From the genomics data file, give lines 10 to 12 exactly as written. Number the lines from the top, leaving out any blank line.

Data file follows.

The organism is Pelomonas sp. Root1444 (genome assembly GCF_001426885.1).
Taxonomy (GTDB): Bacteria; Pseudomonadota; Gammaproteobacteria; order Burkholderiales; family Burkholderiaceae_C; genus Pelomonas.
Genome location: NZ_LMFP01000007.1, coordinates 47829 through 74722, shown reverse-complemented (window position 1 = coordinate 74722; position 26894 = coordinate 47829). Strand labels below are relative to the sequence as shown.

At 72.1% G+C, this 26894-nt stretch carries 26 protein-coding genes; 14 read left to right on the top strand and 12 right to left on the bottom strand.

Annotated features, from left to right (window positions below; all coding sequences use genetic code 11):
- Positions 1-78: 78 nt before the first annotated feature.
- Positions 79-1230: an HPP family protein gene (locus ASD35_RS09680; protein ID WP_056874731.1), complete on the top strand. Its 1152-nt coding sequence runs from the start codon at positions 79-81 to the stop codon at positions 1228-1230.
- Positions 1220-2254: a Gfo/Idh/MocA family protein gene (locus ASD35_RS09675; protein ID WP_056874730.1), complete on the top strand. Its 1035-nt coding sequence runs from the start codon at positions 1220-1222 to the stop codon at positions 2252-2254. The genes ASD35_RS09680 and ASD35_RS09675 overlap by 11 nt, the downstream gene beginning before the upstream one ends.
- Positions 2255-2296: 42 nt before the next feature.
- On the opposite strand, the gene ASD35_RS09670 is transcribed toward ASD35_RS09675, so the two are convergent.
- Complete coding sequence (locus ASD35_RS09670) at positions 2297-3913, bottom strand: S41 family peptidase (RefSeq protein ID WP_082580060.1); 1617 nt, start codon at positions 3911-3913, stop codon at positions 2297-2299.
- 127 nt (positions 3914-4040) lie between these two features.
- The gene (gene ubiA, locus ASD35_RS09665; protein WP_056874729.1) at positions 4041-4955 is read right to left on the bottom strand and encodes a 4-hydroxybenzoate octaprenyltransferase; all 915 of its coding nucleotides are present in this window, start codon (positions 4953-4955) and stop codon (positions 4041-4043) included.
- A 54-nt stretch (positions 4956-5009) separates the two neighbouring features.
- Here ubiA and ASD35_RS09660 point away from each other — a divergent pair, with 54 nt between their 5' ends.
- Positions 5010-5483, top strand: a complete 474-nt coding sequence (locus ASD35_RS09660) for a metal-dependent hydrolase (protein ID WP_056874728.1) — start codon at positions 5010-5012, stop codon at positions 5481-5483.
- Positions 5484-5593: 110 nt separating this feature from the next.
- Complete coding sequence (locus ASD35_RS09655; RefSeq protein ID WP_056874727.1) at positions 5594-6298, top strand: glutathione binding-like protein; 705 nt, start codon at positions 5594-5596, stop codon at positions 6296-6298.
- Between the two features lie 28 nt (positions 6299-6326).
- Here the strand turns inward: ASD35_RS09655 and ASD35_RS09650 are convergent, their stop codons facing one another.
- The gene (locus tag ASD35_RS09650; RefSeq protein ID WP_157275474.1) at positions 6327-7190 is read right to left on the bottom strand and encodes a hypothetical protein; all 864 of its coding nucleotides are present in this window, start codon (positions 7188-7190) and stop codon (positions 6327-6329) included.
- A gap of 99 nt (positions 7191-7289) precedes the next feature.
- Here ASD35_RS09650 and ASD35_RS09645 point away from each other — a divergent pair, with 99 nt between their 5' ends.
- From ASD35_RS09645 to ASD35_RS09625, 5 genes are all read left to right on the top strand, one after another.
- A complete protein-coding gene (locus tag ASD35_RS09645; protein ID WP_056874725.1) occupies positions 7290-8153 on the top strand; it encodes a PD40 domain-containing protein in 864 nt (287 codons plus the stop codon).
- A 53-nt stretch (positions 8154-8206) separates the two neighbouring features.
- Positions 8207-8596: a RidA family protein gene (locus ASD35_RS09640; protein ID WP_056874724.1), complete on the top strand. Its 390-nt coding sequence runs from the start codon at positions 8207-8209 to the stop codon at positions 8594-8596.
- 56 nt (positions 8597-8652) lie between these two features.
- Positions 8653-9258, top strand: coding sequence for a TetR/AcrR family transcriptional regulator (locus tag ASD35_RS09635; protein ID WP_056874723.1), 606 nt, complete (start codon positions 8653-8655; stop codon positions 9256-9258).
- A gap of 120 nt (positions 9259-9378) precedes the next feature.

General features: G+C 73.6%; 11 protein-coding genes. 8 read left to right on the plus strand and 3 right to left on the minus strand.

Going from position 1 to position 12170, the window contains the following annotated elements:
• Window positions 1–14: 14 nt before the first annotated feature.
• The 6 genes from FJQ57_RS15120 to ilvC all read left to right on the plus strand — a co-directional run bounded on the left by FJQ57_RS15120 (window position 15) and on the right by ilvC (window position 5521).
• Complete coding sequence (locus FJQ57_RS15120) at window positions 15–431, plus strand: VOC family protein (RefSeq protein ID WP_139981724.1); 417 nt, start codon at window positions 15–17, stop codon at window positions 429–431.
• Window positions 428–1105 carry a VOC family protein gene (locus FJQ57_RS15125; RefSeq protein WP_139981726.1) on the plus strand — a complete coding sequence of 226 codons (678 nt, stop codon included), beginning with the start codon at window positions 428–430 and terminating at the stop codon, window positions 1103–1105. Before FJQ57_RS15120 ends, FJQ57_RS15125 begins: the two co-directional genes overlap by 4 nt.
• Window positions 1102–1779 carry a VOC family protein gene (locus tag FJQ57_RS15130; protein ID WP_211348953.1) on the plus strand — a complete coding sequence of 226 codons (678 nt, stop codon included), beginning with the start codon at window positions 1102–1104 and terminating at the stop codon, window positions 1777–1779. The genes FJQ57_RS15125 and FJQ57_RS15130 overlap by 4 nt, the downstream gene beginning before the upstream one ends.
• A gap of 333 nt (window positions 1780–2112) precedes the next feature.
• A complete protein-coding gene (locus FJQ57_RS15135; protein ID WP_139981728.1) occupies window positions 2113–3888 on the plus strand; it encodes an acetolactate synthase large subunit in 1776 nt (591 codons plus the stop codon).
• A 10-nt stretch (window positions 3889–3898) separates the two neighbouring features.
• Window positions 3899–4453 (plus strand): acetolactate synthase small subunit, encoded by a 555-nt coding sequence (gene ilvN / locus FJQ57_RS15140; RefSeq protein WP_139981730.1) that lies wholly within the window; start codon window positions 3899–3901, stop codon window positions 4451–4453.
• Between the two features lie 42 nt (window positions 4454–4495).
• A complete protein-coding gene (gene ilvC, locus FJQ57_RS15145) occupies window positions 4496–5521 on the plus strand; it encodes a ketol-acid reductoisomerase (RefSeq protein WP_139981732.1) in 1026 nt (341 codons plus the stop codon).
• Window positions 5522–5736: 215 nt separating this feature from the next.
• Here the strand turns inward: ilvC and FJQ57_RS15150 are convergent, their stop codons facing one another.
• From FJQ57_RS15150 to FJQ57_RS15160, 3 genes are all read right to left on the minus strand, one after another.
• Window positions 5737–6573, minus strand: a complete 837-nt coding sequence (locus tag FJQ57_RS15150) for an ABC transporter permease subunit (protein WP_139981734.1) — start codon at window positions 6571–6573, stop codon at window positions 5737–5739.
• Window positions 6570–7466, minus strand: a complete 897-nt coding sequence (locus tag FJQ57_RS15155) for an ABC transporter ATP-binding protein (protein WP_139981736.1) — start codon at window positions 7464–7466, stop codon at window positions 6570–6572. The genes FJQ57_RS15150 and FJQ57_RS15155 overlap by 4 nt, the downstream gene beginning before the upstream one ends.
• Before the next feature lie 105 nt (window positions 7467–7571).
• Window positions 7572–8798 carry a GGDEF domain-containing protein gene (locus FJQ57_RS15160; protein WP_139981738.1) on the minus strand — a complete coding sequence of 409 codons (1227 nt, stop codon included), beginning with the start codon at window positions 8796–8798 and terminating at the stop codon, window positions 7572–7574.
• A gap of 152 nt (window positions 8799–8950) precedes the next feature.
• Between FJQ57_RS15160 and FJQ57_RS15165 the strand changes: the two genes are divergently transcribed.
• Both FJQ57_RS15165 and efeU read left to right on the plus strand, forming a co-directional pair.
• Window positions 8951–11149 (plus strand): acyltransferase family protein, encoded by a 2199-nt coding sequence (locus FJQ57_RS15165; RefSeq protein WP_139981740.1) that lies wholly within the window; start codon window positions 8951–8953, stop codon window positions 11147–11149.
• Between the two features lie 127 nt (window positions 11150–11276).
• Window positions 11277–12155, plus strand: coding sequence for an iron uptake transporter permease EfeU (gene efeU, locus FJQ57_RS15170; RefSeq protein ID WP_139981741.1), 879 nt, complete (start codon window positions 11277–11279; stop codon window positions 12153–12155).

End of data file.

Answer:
- On the opposite strand, the gene ASD35_RS09670 is transcribed toward ASD35_RS09675, so the two are convergent.
- Complete coding sequence (locus ASD35_RS09670) at positions 2297-3913, bottom strand: S41 family peptidase (RefSeq protein ID WP_082580060.1); 1617 nt, start codon at positions 3911-3913, stop codon at positions 2297-2299.
- 127 nt (positions 3914-4040) lie between these two features.